Monday, March 27, 2017

Ode to the Carmike James Island 8 movie theater


Posted by Kevin Young on Mon, Mar 27, 2017 at 12:16 PM

Weird Al's 'UHF' was the first movie Kevin Young ever saw at the Carmike James Island - FILE
  • File
  • Weird Al's 'UHF' was the first movie Kevin Young ever saw at the Carmike James Island
"Oh gross" were the first words Nightmare On Elm Street's Nancy Thompson muttered when she saw iron bars affixed on her home by her drunken, Freddy Krueger-fearing/murdering mom. The change to her house was done under the guise of progress. In the end, it wasn't. It only made things worse. Nancy lost her sanity, her parents, and her Johnny Depp look-alike boyfriend. I muttered Nancy's words to myself when last Friday a friend sent me a Post & Courier link stating that the Carmike James Island 8 cinemas, a seventh home of sorts, had abruptly closed the night before.

One of the last films to show at Carmike James Island that night was Get Out. There's an ironic witticism lurking in there somewhere. I muttered Nancy's words to myself again when I read another P&C article hours later. Carmike had sold the property to a firm planning to "build between 100 and 150 multifamily units on the site in two- to three-story structures." One of the development firm's described it as an "appealing opportunity" particularly since it's "very centrally located."If only the paper had quoted him sinisterly muttering "Excellent" while making a steeple out of his hands like Monty Burns from The Simpsons Movie (which, incidentally, played at the Carmike James Island 8) it would at least be morbidly humorous.

I could appropriate terms like "infrastructure", "gentrification" and ,heck, appropriation" for my own selective blissfully unaware socio-political argument but to do so would be disingenuous. My vexation is temporary and is actually just rooted in celluloid nostalgia.

I've seen many movies with many friends James Island's Carmike. I've become friends with some of the employees over the past couple decades. Like most of the other theaters, it had it's flaws but it was, for me, a movie nerd's safe space. I'll whittle down the many memories down to a few. To twist the immortal words of Alyson Hannigan from another film that showed at the Carmike James Island 8... and one time at the James Island Carmike 8.

Forrest Gump
I've gone on a few dates with actual women here and there. This was one of the first ones. We had a chance meeting at a record store and bonded over ‘90s alt rock. She was super-cool and somehow I worked up the nerve to ask her out. Later that night we met up at the theater. I was extremely nervous with butterflies and whatnot. Apparently there was a very uplifting movie about a slow witted man with a golden heart playing but I didn't notice.Those butterflies were doing enough of a number on me that as I was walking her to my car, I vomited. I wanted to die of embarrassment at that point. The look of horror on her face said it all. Even though a kiss didn't happen that night, a few more dates did occur. Life is like a box of chocolates, you never know when you're going to barf.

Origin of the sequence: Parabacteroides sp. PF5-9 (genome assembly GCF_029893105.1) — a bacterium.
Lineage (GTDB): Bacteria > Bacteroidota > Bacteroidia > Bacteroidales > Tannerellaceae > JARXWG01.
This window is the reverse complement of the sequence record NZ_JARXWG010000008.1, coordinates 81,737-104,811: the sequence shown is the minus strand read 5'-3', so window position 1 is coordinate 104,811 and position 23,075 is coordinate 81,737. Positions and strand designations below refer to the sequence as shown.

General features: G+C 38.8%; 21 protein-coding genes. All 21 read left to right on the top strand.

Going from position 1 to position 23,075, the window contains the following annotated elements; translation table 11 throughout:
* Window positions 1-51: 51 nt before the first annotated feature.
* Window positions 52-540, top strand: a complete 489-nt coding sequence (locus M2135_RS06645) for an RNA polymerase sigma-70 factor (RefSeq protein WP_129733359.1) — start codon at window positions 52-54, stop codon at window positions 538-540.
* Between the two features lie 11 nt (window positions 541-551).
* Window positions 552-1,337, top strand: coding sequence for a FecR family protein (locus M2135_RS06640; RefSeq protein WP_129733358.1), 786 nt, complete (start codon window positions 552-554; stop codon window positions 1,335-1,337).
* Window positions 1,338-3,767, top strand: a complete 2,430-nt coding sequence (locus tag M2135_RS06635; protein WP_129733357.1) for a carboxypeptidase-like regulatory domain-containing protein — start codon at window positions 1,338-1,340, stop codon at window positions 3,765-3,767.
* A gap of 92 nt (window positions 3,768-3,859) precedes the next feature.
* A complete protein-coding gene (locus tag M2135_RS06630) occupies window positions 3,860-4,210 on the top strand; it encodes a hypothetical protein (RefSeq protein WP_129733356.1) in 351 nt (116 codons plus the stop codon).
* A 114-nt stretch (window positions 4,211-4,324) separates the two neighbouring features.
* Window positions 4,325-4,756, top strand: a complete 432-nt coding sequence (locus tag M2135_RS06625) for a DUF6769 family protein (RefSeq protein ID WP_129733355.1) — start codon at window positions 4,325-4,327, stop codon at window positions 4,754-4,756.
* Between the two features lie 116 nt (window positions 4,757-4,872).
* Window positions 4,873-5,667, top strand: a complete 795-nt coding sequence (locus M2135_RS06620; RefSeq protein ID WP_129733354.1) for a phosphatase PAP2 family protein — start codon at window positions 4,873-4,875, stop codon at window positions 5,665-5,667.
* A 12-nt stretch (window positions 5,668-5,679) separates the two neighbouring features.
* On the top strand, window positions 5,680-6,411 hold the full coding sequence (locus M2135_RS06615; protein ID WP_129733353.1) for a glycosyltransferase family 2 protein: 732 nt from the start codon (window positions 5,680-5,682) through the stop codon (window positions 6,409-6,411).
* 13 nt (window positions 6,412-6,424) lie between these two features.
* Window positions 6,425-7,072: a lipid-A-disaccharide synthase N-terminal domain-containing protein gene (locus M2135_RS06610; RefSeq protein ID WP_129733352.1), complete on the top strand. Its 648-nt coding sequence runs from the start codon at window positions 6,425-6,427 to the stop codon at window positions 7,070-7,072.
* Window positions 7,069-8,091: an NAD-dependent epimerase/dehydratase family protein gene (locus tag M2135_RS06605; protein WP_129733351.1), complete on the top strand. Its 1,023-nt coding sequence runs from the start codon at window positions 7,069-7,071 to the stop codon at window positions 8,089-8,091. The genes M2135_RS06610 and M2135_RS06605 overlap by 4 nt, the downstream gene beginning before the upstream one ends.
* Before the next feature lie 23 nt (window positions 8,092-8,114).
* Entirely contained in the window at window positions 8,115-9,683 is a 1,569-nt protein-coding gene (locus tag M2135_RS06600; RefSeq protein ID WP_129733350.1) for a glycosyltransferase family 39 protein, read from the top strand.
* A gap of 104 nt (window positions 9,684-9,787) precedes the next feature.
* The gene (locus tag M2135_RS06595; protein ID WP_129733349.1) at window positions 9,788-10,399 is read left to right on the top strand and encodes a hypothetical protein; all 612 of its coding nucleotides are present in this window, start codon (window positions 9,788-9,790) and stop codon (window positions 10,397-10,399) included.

Halloween/It's Alive
At some point in the mid 90's the theater showed midnight movies. One Saturday, they showed a horror double feature — Larry Cohen's killer baby flick It's Alive and John Carpenter's original Halloween. I somehow persuaded my best friend and a couple others to go. I think I was the only sober one of the 20-plus people in the audience. To hear one member loudly mock one character's stupid escape choices was like being immersed in an episode of Mystery Science Theater 3000.

It was 1989, the first year of the theater's existence. Sure, in that first full month they had Batman, Honey I Shrunk The Kids, Karate Kid III, and Weekend at Bernie's but, I told myself, the movie everyone will be clamoring for is obviously "Weird Al" Yankovic's debut, UHF. Only cool people listen to Weird Al. I was one of those cool people there for the first showing on opening day to see Al subvert the dominant paradigm. I was meeting up with another not-nerd to get our Al on. We got there 30 minutes early. After paying for our tickets, popcorn, and Cokes, no one else had arrived so we got the best seats in the house. Damn it felt good to be so lucky. The movie was amazing. It had everything going for it except one thing ... we were the only cool people in the theater.

My Bloody Valentine 3D
It was a cold weekend in January, me and my girlfriend at the time were trying to find something to do that didn't involve a bar or staying outside. We could have seen movies she was curious about but she was kind enough to indulge me. My Bloody Valentine 3D was an alright remake of an okay early 80s slasher flick starring two guys from the Supernatural TV series. It had lots of blood, some gratuitous nudity, and an "oh give me a break" twist. I walked out of the movie not loving it but instead with the epiphany that you know you've met someone special when they willingly don bulky 3D glasses and watch ridiculous tripe with you.

Rogue One: A Star Wars Story
Not every James Island Carmike 8 experience has been a pleasant one. With Rogue One: A Star Wars Story, maybe it was the timing since I came to the theater with my own baggage. Trump had just been inaugurated the day before and the election had me feeling a little perturbed. Maybe it was all the trailers that showed beforehand — all were for sequels, remakes, or were based on a TV show or a toy. One was even a sequel to a movie based on a toy. That soured me a little more. Then the movie started. We're in an era where the probability of having a movie like Star Wars that isn't called Star Wars is becoming glaringly apparent. It seemed to underscore how nostalgia trumps content nowadays. Even though I didn't like it, I wish Rogue One had made the Carmike James Island enough money that it would have dissuaded them from selling the property.

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Wednesday, March 22, 2017

Terrace Theater extends screenings of film fest flicks, begins donation drive